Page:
To that end, here’s a development version. It has the same content as the old game (though it does have some interface improvements, but I’ll talk about that later), but trying to possess something now ejects you from the old body whether you succeed or not (unless you’re next to the new body), and causes your ghost form to zoom to the new target. If you fail to possess the target, they’re stunned (so they won’t just immediately kill you), but other enemies near them aren’t.

Mac Version

Windows Version (untested)

.love file (Usable on Mac, Windows or Linux, requires LÖVE Client)

This isn’t in the above version, but this is what I got done today. A system for projectiles, and giving ranged attacks to creatures. In this case, apparently a skeleton throwing its own bones at people.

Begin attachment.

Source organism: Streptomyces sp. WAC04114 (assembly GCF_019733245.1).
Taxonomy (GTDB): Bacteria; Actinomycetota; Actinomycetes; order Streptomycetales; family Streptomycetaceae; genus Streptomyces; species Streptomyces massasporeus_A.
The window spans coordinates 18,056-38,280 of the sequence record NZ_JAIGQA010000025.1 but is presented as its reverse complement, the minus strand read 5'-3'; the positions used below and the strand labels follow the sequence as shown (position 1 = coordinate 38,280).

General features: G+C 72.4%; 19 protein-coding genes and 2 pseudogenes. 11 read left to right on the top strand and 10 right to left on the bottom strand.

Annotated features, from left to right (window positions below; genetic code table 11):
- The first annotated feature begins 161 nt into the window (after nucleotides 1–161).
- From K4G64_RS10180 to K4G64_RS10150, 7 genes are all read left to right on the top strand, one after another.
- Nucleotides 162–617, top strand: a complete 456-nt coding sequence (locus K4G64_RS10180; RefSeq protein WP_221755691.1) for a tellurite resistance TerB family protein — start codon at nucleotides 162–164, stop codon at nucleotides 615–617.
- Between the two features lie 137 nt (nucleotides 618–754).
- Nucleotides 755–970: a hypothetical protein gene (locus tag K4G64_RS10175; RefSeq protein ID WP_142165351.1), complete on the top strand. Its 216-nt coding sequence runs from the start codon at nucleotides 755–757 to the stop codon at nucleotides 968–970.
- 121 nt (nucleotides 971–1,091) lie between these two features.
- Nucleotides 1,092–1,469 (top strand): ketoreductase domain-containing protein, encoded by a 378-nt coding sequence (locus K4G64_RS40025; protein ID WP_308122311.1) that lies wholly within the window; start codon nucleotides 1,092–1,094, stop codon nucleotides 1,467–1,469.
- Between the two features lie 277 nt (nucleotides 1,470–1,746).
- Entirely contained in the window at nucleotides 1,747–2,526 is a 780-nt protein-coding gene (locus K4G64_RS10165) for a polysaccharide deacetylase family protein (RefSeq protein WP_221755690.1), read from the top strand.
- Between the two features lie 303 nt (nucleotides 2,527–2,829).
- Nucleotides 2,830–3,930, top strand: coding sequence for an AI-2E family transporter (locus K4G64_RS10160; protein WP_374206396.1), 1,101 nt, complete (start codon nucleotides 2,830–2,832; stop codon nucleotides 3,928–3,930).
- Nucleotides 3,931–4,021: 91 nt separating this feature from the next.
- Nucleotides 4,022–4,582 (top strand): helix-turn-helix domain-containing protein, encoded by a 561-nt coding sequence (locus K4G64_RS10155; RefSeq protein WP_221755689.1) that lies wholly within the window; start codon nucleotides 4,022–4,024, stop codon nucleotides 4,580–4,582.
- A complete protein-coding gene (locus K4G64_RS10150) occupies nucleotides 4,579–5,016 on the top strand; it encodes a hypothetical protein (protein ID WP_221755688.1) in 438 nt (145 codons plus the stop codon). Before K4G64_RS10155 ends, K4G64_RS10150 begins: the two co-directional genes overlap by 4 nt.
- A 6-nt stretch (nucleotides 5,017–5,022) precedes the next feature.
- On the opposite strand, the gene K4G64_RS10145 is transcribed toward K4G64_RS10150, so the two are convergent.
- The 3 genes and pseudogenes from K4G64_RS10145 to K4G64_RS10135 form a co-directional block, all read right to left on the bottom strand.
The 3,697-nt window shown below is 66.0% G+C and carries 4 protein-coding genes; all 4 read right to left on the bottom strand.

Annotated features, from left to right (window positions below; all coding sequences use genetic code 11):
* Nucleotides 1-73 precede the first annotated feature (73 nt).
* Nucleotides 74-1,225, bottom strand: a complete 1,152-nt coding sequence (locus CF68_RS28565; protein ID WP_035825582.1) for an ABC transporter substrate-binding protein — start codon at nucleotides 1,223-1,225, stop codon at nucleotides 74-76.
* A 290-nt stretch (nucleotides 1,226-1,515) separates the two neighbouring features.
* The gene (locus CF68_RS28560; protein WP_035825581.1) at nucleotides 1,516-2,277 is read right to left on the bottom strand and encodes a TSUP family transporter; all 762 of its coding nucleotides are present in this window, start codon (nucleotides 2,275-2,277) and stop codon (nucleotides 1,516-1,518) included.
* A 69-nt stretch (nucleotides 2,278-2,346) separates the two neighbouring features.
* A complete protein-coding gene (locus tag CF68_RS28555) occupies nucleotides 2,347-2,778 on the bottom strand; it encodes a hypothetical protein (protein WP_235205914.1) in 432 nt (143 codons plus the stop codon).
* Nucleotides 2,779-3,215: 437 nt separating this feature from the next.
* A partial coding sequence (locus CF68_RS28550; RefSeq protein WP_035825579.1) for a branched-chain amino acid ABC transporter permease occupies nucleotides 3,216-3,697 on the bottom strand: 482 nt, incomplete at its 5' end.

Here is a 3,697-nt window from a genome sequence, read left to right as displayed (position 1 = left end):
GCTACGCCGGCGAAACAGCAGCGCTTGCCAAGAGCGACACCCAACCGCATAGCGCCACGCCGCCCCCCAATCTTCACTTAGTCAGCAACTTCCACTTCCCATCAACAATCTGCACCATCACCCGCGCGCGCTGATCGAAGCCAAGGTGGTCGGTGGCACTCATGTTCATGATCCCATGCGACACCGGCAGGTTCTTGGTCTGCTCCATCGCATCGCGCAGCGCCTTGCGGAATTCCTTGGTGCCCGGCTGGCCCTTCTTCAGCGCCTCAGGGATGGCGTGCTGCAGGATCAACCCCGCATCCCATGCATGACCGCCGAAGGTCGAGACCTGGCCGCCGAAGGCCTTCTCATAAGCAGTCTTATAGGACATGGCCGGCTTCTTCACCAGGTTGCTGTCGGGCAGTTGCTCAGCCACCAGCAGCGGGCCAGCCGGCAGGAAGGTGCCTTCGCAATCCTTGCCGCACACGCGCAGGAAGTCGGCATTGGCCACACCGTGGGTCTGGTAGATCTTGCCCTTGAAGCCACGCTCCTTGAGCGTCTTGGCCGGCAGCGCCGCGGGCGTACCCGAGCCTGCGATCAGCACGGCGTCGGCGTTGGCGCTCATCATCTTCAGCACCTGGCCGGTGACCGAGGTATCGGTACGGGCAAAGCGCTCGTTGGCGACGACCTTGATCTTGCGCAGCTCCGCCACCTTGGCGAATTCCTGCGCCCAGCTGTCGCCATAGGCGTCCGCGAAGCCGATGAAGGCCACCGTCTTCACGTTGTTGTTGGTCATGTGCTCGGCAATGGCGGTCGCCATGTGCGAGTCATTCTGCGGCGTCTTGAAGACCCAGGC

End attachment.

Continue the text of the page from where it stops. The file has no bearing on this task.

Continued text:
(Apparently I can’t just post the animated image here, click to see it.)

The new game WILL feature graphics, so you don’t have to play with ASCII characters, but I’ve got someone else working on those, so that depends when he gets done. You might also notice some new animation, like the floating damage numbers above the creatures’ heads. I’ll talk more about that later. Also, also, I now use Twitter (it’s for marketing, I swear!) Follow @vaughantay if you want